Further cuts in what the government pays to providers will inevitably reduce quality and access to care for seniors. With the number of baby boomers turning 65 expected to grow from an average of 7,600 a day in 2011 to more than 11,000 a day in 2029, the urgency for reform grows daily. The Bowles-Simpson Commission on Fiscal Responsibility and Reform said “federal healthcare spending represents our single largest fiscal challenge over the long run.”
But it is crucial that the program continue to meet its commitment to seniors. The data show where our focus should be: From 1987 to 2006, 10 chronic diseases—including hypertension, diabetes and arthritis—accounted for about half the growth in Medicare spending. According to the Centers for Disease Control and Prevention, chronic disease accounts for nearly 75% of overall health spending in the U.S.
For a Congress divided over where and how best to reduce spending, tackling the issue of chronic diseases should be a national priority within the broader Medicare reform debate. The question is, how best to do it.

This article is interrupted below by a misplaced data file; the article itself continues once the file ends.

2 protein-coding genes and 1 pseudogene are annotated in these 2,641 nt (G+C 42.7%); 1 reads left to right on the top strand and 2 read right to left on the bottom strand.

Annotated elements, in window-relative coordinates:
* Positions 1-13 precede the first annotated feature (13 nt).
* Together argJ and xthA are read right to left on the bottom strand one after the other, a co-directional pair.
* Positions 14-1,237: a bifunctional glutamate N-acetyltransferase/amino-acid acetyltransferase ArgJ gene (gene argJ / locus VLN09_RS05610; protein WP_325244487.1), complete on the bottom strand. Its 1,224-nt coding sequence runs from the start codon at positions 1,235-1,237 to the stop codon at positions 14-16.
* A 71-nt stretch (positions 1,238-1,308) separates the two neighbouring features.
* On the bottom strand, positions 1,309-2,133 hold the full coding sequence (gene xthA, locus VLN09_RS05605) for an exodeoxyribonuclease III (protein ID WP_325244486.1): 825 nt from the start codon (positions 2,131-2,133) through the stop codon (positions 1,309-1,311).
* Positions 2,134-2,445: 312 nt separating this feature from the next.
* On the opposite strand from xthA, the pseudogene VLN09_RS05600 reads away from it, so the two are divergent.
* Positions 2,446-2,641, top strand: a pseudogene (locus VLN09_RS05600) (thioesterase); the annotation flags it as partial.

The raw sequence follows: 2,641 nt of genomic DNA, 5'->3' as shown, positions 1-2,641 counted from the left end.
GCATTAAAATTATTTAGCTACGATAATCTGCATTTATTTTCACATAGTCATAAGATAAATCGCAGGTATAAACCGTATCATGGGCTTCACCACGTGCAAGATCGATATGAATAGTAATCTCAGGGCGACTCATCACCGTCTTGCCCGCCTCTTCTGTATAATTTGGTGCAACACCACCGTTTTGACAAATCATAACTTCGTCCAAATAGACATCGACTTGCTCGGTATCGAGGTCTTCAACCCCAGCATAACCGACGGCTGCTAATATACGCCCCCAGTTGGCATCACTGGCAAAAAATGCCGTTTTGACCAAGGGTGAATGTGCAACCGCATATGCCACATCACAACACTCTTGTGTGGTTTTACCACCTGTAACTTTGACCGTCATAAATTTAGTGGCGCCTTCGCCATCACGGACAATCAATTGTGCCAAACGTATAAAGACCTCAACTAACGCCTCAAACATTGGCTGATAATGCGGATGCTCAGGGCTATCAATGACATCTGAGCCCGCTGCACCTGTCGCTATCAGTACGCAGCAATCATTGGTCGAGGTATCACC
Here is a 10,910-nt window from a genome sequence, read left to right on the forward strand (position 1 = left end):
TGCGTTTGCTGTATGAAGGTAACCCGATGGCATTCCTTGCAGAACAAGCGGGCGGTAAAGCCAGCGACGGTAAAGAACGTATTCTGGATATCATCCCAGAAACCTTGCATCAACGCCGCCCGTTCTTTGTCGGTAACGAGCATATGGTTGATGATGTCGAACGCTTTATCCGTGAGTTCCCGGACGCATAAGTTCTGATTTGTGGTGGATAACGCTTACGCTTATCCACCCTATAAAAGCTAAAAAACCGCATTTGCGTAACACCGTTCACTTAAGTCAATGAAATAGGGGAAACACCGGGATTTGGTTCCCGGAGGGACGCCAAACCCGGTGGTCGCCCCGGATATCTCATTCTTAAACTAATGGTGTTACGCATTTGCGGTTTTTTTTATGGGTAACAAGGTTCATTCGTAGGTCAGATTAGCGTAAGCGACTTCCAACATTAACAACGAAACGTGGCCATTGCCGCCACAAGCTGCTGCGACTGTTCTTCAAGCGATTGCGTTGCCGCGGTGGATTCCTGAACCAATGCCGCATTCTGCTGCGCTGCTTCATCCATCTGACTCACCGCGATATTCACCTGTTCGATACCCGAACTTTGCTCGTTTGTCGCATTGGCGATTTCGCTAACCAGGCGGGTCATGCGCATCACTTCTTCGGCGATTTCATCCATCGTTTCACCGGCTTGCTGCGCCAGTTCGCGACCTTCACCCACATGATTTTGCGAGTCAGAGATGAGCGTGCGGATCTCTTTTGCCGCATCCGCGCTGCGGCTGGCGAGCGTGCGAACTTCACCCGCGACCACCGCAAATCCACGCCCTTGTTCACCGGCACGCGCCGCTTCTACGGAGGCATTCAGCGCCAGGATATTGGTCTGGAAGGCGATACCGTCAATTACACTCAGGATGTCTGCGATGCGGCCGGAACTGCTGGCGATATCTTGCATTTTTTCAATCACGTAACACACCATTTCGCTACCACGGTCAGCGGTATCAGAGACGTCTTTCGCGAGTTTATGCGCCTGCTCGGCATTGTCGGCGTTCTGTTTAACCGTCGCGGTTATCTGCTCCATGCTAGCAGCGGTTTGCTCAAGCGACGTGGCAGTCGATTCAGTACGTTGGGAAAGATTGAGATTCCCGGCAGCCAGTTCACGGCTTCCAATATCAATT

There is one program that offers a solution, a program that is both popular and under budget: the Medicare prescription drug benefit, Part D.
Just after Congress created Part D, the Medicare trustees estimated that Medicare beneficiaries would pay an average of $61 a month for their drug benefit by 2013. Instead, the average premium has remained consistent at about $30—about where it was when the program began.
During the same period of time, premiums for Medicare Part B, which covers doctors' visits and other outpatient care, have increased from an average of $89 in 2006 to $105 in 2013.
Part D works differently from traditional Medicare: Part D offers seniors a choice of plans that are competing with each other to offer the most comprehensive selection of drugs at the lowest price. Seniors have shown they are smart shoppers, and they are the ones who have driven down the cost of the program. Overall, the cost of the Part D benefit to the federal government is 43% under budget projections.
We need a new path forward for the rest of Medicare, and Part D is a model.
In a rare move, last November the nonpartisan Congressional Budget Office changed its methodology to take into account the effect that prescription medicines can have on spending in Medicare. The CBO estimates that for every 1% increase in the number of prescriptions filled by Medicare recipients, spending on Medicare and other federal programs that include drug utilization is anticipated to decrease by roughly 0.2%.
Part D shows that better access to the right medicines can help reduce the cost of healthcare. It's simple: If people take their medicines, they can control their diseases and avoid expensive hospital stays. Chronic diseases are less deadly when patients stick to their regular treatment program.